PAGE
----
— I have always wanted to turn the eyes of local theater artists outward: have them look at examples of their craft in San Diego at large. Eric Lotze, the award-winning lighting designer for Cygnet, Moxie, and New Village Arts, among others, agreed to join me at the Whaley House in Old Town and talk about 19th-century lighting.

Thomas Whaley built the two-story brick structure in 1857, its Greek Revival style a far cry from the tile-roofed, low adobe buildings 500 yards to the north. Whaley bought the lot at a city sale for $1.50 and paid an estimated $17,000 for construction. Save Our Heritage Organisation (SOHO) has furnished the interior with "period correct" chairs, beds, draperies, carpets, and lighting fixtures from 1868-1871.

Lotze and I accepted the furnishings as a given (most aren't original to the house) and concentrated on the theatricality of effects: subjective moods and psychological rinses the lighting would inspire, along with the differences between then and now.

The Big Room/Courtroom The Whaley House is almost a small city. At various times it had a granary (holding up to 400,000 pounds), a store, Sunday school, theater, courtroom (between 1868 and 1871), jail, and morgue. It was the San Diego County seat until the evening of March 31, 1871, when four armed men took -- family members say stole -- the county records to New Town.

Even with late afternoon sunlight streaking though the windows, the courtroom feels somber. A brass chandelier hovers over a wooden railing between the mahogany dais and three rows of seats. Oil lamps flank the judge.

"Were Hollywood to film a scene here," says Lotze, "they'd light it bright, open it up for pounding gavels and hot emotions. But period lighting'd be much darker, especially the corners. Focus is on the judge and plaintiff; the jury" -- two rows of six chairs to the judge's left -- "would be only three-fourths lit. When court was in session, they probably left windows and doors open, even in winter, for light and air.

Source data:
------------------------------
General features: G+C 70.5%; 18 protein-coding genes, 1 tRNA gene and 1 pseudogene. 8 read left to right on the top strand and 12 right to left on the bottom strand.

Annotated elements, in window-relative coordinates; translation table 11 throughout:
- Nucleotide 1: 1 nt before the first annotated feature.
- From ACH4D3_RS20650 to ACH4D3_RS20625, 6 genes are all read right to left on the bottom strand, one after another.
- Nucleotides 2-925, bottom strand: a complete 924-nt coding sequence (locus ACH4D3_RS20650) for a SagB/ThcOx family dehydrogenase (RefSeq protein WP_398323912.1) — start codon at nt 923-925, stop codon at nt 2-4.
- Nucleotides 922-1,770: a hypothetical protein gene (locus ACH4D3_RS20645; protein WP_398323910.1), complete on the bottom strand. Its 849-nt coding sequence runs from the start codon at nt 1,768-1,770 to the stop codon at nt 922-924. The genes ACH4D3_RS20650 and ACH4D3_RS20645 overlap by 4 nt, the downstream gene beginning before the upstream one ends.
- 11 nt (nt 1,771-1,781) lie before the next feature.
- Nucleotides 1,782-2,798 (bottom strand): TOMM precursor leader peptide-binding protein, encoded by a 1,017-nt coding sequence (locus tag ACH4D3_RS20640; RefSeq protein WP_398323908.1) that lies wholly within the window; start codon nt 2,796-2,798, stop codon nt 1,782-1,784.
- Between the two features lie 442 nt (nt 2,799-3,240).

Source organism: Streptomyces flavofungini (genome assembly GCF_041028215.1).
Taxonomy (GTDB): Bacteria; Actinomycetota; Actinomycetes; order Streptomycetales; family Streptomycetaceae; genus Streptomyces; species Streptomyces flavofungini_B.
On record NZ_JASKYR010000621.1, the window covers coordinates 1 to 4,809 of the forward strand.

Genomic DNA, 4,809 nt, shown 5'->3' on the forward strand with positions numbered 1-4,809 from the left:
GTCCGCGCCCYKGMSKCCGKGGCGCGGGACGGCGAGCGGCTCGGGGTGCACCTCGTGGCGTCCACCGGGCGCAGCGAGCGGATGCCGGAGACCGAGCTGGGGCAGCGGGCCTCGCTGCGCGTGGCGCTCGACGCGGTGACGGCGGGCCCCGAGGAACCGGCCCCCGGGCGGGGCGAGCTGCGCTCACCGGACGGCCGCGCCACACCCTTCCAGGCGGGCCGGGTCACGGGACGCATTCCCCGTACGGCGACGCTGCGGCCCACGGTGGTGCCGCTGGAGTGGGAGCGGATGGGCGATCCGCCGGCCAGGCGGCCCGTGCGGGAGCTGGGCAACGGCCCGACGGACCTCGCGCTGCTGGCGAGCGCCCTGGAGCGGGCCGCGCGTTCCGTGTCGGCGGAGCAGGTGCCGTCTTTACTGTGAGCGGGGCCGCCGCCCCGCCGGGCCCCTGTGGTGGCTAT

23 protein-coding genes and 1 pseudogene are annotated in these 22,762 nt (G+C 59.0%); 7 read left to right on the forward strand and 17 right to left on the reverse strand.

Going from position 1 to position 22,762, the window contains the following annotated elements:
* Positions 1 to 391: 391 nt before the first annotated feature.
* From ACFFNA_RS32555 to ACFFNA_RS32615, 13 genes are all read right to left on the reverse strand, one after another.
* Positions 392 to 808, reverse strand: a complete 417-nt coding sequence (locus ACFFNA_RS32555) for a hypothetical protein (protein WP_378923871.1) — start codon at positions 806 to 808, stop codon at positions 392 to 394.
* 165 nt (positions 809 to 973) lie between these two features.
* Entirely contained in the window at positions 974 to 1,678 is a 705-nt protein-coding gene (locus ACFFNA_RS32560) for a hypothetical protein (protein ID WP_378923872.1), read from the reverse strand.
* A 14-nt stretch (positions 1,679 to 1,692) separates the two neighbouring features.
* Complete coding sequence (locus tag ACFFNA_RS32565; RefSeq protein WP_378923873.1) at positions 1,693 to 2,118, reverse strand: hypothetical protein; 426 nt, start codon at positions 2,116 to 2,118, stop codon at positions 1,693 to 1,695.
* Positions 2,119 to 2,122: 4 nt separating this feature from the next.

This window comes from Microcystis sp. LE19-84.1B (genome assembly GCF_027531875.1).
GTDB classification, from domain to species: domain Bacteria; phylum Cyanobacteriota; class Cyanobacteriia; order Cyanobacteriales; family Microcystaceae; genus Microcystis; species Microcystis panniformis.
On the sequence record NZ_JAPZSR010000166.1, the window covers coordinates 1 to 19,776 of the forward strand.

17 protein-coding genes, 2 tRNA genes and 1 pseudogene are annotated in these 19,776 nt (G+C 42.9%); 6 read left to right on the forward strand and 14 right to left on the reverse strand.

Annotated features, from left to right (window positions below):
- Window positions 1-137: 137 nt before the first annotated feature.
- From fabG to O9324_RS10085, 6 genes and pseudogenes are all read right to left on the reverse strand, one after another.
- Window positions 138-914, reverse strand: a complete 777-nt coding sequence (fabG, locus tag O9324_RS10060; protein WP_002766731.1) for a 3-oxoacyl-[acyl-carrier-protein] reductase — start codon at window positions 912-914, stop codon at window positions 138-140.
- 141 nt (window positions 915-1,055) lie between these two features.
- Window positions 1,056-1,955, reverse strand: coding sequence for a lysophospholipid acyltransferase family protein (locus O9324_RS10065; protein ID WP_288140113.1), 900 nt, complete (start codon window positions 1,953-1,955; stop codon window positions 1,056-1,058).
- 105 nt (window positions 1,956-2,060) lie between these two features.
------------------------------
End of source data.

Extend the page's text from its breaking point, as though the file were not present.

"There's very little mystery in rooms today. They're fully illuminated, wall-to-wall. For us the courtroom feels dark, a close atmosphere, like a cloak.

"But for them it's their normal state. They had more shadows and darkness than light. At night they went from room to room holding a candle to guide their way."

For modern eyes the Whaley House feels hushed, almost secret. Where nowadays everything's lit, and everyone's encouraged to be open and confessional, the darkness creates a sense of privacy, a place for journals and diaries, not blaring TVs. And yet there's almost a safety in the gloom. A light would reveal where you are.

Before and after it was a court, the big room hosted balls attended by all of Old Town. "Imagine party time," says Lotze, "chandelier blazing, probably rows of candles and oil lamps." A bright, above-board moral atmosphere, laced by mild cordials and sterner stuff.